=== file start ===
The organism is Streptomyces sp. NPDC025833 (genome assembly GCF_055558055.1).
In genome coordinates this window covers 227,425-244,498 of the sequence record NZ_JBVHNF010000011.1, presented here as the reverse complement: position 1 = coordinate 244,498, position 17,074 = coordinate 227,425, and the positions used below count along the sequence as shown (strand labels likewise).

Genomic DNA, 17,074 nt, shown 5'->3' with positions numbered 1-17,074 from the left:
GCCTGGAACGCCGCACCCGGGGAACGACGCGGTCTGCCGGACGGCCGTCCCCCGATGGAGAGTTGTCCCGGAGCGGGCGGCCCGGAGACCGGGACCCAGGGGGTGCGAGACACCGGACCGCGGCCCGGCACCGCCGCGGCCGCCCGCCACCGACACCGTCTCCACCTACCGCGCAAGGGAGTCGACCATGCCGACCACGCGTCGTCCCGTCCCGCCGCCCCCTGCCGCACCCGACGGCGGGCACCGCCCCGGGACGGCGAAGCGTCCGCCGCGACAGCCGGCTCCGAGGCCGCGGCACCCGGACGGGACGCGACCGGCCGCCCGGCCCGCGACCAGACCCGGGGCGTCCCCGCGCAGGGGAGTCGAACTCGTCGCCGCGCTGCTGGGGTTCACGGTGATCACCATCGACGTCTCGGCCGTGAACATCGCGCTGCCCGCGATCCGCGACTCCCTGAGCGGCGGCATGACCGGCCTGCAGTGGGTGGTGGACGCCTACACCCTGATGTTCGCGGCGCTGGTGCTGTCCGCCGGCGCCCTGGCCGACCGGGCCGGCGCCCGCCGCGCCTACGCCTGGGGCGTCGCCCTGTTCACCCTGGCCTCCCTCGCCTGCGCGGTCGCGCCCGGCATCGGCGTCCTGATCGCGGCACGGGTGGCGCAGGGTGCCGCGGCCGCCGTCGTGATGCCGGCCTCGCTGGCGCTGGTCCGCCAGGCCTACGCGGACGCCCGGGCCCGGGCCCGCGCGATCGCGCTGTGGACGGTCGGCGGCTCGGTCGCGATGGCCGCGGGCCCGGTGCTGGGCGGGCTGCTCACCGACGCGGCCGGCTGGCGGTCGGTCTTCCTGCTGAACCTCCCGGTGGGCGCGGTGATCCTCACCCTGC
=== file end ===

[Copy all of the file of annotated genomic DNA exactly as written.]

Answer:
The organism is Streptomyces sp. NPDC025833 (genome assembly GCF_055558055.1).
In genome coordinates this window covers 227,425-244,498 of the sequence record NZ_JBVHNF010000011.1, presented here as the reverse complement: position 1 = coordinate 244,498, position 17,074 = coordinate 227,425, and the positions used below count along the sequence as shown (strand labels likewise).

Genomic DNA, 17,074 nt, shown 5'->3' with positions numbered 1-17,074 from the left:
GCCTGGAACGCCGCACCCGGGGAACGACGCGGTCTGCCGGACGGCCGTCCCCCGATGGAGAGTTGTCCCGGAGCGGGCGGCCCGGAGACCGGGACCCAGGGGGTGCGAGACACCGGACCGCGGCCCGGCACCGCCGCGGCCGCCCGCCACCGACACCGTCTCCACCTACCGCGCAAGGGAGTCGACCATGCCGACCACGCGTCGTCCCGTCCCGCCGCCCCCTGCCGCACCCGACGGCGGGCACCGCCCCGGGACGGCGAAGCGTCCGCCGCGACAGCCGGCTCCGAGGCCGCGGCACCCGGACGGGACGCGACCGGCCGCCCGGCCCGCGACCAGACCCGGGGCGTCCCCGCGCAGGGGAGTCGAACTCGTCGCCGCGCTGCTGGGGTTCACGGTGATCACCATCGACGTCTCGGCCGTGAACATCGCGCTGCCCGCGATCCGCGACTCCCTGAGCGGCGGCATGACCGGCCTGCAGTGGGTGGTGGACGCCTACACCCTGATGTTCGCGGCGCTGGTGCTGTCCGCCGGCGCCCTGGCCGACCGGGCCGGCGCCCGCCGCGCCTACGCCTGGGGCGTCGCCCTGTTCACCCTGGCCTCCCTCGCCTGCGCGGTCGCGCCCGGCATCGGCGTCCTGATCGCGGCACGGGTGGCGCAGGGTGCCGCGGCCGCCGTCGTGATGCCGGCCTCGCTGGCGCTGGTCCGCCAGGCCTACGCGGACGCCCGGGCCCGGGCCCGCGCGATCGCGCTGTGGACGGTCGGCGGCTCGGTCGCGATGGCCGCGGGCCCGGTGCTGGGCGGGCTGCTCACCGACGCGGCCGGCTGGCGGTCGGTCTTCCTGCTGAACCTCCCGGTGGGCGCGGTGATCCTCACCCTGC